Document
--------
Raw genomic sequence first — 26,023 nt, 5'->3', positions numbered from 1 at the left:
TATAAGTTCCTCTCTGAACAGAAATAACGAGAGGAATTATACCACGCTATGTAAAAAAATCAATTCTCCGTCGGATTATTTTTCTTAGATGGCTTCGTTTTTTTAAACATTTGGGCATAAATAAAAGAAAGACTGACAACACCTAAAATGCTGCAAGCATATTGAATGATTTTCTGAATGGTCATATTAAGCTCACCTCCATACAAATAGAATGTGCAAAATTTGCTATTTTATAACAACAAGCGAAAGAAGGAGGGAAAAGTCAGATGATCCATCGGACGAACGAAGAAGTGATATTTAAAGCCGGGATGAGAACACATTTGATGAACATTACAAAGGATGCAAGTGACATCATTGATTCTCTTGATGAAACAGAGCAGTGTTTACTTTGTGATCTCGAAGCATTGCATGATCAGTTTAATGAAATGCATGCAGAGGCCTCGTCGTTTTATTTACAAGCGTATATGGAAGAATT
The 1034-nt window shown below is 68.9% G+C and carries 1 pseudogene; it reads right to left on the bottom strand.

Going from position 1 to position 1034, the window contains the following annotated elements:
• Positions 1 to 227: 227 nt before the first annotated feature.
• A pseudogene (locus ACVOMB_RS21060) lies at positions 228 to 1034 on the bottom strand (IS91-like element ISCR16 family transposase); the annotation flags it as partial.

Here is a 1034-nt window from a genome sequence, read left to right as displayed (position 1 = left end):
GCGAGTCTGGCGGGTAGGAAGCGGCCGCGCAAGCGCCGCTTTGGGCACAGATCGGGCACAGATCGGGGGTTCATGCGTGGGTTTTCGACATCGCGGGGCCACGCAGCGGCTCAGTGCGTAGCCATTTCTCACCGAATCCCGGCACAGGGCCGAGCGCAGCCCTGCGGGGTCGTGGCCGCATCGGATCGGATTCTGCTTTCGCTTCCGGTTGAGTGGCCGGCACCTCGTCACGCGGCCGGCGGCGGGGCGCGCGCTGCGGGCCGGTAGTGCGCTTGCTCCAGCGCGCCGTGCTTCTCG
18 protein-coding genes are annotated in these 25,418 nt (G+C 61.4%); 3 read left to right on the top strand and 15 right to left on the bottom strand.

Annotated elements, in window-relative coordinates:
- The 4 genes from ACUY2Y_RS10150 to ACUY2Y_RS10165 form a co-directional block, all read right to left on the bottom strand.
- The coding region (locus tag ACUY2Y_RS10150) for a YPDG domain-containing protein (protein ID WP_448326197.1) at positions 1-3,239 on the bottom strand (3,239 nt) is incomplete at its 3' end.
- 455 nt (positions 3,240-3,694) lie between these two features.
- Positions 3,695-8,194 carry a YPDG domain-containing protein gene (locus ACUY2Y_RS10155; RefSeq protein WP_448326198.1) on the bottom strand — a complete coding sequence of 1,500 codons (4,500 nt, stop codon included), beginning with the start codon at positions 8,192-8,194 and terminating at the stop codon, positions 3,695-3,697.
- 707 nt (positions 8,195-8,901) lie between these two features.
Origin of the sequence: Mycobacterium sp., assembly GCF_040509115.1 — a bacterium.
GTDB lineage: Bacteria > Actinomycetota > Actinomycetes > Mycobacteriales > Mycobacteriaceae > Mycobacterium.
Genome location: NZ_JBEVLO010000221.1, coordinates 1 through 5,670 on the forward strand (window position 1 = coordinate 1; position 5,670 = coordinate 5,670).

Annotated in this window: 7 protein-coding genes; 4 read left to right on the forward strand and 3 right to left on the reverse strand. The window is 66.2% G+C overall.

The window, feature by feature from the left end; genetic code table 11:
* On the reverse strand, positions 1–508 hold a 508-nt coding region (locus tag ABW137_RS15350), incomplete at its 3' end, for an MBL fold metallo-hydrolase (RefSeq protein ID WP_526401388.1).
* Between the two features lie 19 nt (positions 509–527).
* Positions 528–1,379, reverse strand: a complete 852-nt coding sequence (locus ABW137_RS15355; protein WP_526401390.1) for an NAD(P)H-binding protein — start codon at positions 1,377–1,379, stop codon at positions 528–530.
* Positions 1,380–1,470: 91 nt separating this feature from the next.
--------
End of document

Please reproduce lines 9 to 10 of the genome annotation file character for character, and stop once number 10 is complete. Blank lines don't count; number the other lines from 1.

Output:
18 protein-coding genes are annotated in these 25,418 nt (G+C 61.4%); 3 read left to right on the top strand and 15 right to left on the bottom strand.

Annotated elements, in window-relative coordinates: